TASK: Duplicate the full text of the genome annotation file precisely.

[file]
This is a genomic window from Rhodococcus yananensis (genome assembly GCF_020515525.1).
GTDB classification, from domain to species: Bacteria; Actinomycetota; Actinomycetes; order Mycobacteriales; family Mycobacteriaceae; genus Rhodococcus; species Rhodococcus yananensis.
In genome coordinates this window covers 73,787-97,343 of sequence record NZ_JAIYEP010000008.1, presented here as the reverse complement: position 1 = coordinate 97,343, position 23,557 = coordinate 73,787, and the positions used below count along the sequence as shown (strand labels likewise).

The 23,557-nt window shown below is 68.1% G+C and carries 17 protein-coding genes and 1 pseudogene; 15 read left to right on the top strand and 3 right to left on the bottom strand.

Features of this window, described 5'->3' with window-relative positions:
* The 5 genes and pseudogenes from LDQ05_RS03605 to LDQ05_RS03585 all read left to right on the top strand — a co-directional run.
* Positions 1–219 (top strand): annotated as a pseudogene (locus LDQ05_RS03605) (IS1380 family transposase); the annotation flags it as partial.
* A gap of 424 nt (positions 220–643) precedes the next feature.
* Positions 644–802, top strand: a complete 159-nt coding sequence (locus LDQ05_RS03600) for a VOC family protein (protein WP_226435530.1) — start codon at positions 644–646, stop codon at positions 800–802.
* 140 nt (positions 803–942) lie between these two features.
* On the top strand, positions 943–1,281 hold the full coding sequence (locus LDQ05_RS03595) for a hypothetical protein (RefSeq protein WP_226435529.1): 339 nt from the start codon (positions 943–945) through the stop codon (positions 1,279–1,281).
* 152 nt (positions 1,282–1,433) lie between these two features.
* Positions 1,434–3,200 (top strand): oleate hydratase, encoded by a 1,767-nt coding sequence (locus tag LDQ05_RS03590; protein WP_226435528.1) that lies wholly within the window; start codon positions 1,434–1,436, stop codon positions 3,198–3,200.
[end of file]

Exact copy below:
This is a genomic window from Rhodococcus yananensis (genome assembly GCF_020515525.1).
GTDB classification, from domain to species: Bacteria; Actinomycetota; Actinomycetes; order Mycobacteriales; family Mycobacteriaceae; genus Rhodococcus; species Rhodococcus yananensis.
In genome coordinates this window covers 73,787-97,343 of sequence record NZ_JAIYEP010000008.1, presented here as the reverse complement: position 1 = coordinate 97,343, position 23,557 = coordinate 73,787, and the positions used below count along the sequence as shown (strand labels likewise).

The 23,557-nt window shown below is 68.1% G+C and carries 17 protein-coding genes and 1 pseudogene; 15 read left to right on the top strand and 3 right to left on the bottom strand.

Features of this window, described 5'->3' with window-relative positions:
* The 5 genes and pseudogenes from LDQ05_RS03605 to LDQ05_RS03585 all read left to right on the top strand — a co-directional run.
* Positions 1–219 (top strand): annotated as a pseudogene (locus LDQ05_RS03605) (IS1380 family transposase); the annotation flags it as partial.
* A gap of 424 nt (positions 220–643) precedes the next feature.
* Positions 644–802, top strand: a complete 159-nt coding sequence (locus LDQ05_RS03600) for a VOC family protein (protein WP_226435530.1) — start codon at positions 644–646, stop codon at positions 800–802.
* 140 nt (positions 803–942) lie between these two features.
* On the top strand, positions 943–1,281 hold the full coding sequence (locus LDQ05_RS03595) for a hypothetical protein (RefSeq protein WP_226435529.1): 339 nt from the start codon (positions 943–945) through the stop codon (positions 1,279–1,281).
* 152 nt (positions 1,282–1,433) lie between these two features.
* Positions 1,434–3,200 (top strand): oleate hydratase, encoded by a 1,767-nt coding sequence (locus tag LDQ05_RS03590; protein WP_226435528.1) that lies wholly within the window; start codon positions 1,434–1,436, stop codon positions 3,198–3,200.